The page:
Wednesday, August 4, 2010: 1:30 PM-5:00 PM
315-316, David L Lawrence Convention Center
Scott R. Saleska
Alfredo R. Huete
Scott C. Stark
Scott R. Saleska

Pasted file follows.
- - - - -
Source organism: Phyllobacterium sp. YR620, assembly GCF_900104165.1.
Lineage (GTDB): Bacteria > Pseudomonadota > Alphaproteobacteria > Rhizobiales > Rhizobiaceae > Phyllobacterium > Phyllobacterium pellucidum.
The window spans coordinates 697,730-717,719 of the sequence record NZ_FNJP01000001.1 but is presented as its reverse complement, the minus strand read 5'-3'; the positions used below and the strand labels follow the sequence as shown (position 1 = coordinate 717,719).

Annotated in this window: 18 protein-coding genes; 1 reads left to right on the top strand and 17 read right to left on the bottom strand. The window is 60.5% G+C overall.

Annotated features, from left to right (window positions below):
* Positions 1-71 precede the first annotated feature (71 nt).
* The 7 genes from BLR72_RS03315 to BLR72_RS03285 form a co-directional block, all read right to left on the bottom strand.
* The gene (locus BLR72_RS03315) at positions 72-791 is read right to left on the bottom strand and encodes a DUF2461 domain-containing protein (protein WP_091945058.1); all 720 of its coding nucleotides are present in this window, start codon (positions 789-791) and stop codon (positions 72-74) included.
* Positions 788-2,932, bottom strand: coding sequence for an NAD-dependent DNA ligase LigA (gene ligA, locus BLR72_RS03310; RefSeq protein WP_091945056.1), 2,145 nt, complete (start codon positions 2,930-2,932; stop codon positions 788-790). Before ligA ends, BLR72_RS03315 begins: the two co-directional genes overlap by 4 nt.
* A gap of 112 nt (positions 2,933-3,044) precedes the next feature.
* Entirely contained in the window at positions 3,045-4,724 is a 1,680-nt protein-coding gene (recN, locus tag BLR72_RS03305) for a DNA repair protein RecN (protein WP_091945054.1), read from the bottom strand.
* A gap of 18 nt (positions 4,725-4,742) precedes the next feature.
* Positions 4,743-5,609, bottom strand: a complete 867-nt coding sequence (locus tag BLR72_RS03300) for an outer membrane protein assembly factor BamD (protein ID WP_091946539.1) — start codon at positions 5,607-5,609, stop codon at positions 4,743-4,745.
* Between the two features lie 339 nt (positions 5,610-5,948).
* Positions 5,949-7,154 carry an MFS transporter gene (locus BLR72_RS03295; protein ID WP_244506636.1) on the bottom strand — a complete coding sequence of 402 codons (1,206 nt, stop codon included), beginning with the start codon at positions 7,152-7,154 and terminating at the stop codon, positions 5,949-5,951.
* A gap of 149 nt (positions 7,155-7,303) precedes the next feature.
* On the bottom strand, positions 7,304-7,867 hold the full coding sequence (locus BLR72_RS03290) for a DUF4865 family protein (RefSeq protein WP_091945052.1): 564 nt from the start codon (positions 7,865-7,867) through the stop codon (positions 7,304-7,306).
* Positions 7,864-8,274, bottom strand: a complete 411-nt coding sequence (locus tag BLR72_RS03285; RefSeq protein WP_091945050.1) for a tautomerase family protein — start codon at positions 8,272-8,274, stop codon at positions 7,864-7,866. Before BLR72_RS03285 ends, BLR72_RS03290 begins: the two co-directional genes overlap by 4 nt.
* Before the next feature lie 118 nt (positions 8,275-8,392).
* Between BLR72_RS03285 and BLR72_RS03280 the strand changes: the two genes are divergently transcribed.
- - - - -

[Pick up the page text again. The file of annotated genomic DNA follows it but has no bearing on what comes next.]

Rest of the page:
Tropical forests are key components of the global carbon and water cycles, and understanding their large-scale ecology is critical to understanding terrestrial ecosystem feedbacks to global climate. The integration of cutting edge tools such as LIDAR and multi-spectral remote sensing, with classical methods such as forest plot inventories, is providing new insights into tropical forest function at multiple scales. For example, airborne or spaceborne LIDAR in combination with large-scale plot studies and eddy flux towers allow plot-scale forest demography to be linked to landscape-scale forest structure and to ecosystem-atmosphere carbon exchange. At the same time, combining long-term space-borne observations of vegetation (e.g. via MODIS) with high temporal resolution eddy flux measurements gives new insights into forest responses to both seasonal and interannual climate variability. The latest vegetation models aim to predict the response of tropical forests to climate change by scaling concepts of individual tree performance, resource use and competition to the landscape. This symposium aims to foster two important emerging trends: (1) the integration of diverse methods to provide new insights and strengthen ecological understanding of the problem, and (2) the integration of ecological theory with applied studies of tropical forests and climate change. Examples of '1' include resolving apparent contradictions between the findings of remote sensing and plot-based studies for the response of forests to droughts while examples of '2' include testing competing large-scale mechanistic models of forest structure against data with modern model comparison techniques. Speakers represent a wide variety of approaches to the question of tropical forest responses to global change, and all speakers have been challenged to directly address syntheses between diverse methods and between theory and applied global change research.